Before the season began, I did an Angels preview for the good folks over at RazzBall. I mention that not to brag but because I can’t help but remember how they asked if Ernesto Frieri would survive as the Angels closer. It hadn’t really occurred to me until that moment that Frieri’s shakiness had become so obvious to the non-Angels loving public. What struck me next though was my response:
Joe Smith is probably the superior pitcher, but because he isn’t a power arm, Scioscia probably won’t seriously consider using him as closer full-time. If there is a real threat to Frieri’s job security, it probably won’t come until the trade deadline.
Well, here we are, three weeks before the trade deadline and Frieri is no longer the Angels closer but Joe Smith is. My prognostication skills on full display once again. Any more “spot on” predictions like that and I am going to finally have to give in to Dionne Warwick’s request to join her Psychic Friends Network.
In order to salvage some shred of credibility, I would point at the Joe Smith is the full-time closer at this instant, but that role is far from secure and I think his lack of job security ties back to that same assessment of him not being a “power arm.” Perhaps that is too much of a generalization though, by “power arm” what I really mean is that Smith came into the season lacking the usual resumé of Proven Closer™. His fastball can barely break 90 MPH. His strikeout rate was pedestrian. His walk rate was average. Until the last few years, he had a platoon problem and limited to specialist duty.
Entering the season, all these things were true. Entering July, they no longer were and yet Smith has been better than ever. One might even say, he is full-time closer material.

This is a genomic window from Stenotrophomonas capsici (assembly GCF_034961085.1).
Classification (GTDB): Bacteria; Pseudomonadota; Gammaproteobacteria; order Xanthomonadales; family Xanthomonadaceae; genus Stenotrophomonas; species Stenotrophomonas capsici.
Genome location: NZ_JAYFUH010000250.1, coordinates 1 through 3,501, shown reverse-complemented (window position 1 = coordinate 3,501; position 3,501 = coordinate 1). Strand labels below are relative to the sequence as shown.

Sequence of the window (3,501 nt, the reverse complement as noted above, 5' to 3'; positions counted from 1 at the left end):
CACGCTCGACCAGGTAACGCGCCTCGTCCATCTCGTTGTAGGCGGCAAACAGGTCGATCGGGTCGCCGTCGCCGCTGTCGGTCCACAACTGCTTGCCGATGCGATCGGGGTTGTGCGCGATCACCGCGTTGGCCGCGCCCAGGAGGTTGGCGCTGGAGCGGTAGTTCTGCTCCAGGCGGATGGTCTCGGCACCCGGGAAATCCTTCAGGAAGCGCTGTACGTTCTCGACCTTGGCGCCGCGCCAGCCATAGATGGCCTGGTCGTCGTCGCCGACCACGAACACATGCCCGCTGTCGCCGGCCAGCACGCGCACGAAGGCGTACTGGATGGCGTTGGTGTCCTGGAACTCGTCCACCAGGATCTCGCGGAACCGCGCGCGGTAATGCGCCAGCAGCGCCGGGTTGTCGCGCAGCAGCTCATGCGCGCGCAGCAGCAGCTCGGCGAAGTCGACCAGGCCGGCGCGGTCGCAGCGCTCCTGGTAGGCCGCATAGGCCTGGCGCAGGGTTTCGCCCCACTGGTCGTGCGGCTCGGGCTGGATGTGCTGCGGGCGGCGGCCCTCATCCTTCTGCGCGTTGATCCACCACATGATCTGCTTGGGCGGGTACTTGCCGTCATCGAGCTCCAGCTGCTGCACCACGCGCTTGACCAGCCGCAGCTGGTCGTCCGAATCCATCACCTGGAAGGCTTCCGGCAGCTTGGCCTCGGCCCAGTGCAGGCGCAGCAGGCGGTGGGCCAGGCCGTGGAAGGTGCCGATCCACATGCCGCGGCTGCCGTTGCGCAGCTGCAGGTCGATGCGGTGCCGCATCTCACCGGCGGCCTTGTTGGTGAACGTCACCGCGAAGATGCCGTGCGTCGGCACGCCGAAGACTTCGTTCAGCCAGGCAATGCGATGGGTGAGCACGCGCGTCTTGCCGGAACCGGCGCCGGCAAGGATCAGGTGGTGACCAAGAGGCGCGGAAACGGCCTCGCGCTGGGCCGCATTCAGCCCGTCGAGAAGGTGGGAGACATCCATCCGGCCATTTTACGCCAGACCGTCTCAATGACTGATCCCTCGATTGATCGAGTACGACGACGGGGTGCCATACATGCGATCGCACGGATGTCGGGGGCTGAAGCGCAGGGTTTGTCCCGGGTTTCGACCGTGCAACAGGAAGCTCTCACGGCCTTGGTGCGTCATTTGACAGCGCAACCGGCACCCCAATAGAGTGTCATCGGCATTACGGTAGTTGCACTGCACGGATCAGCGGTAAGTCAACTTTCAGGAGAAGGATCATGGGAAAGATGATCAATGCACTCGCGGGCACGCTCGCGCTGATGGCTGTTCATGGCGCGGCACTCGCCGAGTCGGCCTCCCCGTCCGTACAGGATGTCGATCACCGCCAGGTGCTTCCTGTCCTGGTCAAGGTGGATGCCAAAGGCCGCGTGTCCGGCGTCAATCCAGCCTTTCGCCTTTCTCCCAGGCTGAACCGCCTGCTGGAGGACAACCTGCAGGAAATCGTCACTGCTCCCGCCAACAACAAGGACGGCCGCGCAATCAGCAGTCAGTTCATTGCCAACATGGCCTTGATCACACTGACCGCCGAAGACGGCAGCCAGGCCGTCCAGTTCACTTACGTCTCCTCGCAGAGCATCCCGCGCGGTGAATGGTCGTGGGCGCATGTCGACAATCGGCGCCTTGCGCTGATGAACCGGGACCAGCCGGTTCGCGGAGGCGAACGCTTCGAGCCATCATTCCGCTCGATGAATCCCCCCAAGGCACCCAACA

OK, fine, Smith still throws quite slow. In fact, he has actually lost almost a full MPH off his sinker. The strikeout rate though has gone in the opposite direction, sitting at 9.76 K/9. His previous career high was 7.94 K/9 and that was when he was a right-handed specialist with the Mets. At the same time, his walk rate is a career-low 2.04 BB/9. The platoon gap still exists, with a gaping .105 difference in wOBA. That though is more a function of Smith being death on righties this year with a .196 wOBA. His wOBA against lefties has held relatively steady at a perfectly acceptable .301. To top it off, he boasts a robust 59.6% groundball rate. It all adds up to a 2.50 ERA, a 2.91 FIP, 12 saves, 19 shutdowns and 3 meltdowns.
While Smith may not be making anyone forget about Craig Kimbrel anytime soon, what he’s doing right now is more than good enough to get the job done as closer. Yet there is still that creeping notion that Smith lacks the essence of a Proven Closer™. His ERA could be half of what it is and I believe that would still be the feeling simply because Smith lacks Troy Percival’s explosive fastball or K-Rod’s wipeout slider.
On a daily basis I see Angels still pining for the Angels to trade for Huston Street. Hell, there are even some out there who think acquiring Jonathan Papelbon is a good idea (SPOILER ALERT: it’s not). This despite Smith having numbers that are just as good, if not better, than both. Those guys have “done it before.” Joe Smith is doing it now and doing it well, but it doesn’t matter to a lot of people (one of which might be managing the Angels right now) because he doesn’t have a track record of compiling a stat that most sabermetricians consider to be bunk.
If you want to doubt Smith because you think he’s been pitching over his head for this half season, that’s perfectly fair. But even before this year, he was still pretty good, good enough to be part of the mix to get “the last nine outs” that Jerry Dipoto likes to talk about. But that’s where the conversation should stay. So much attention goes to the last three outs, but the last nine outs are no less important. As such, Dipoto is right to be broadening his focus to the last nine outs instead of just trying to find someone who better looks that part of closer even if they aren’t any better at it than Joe Smith is.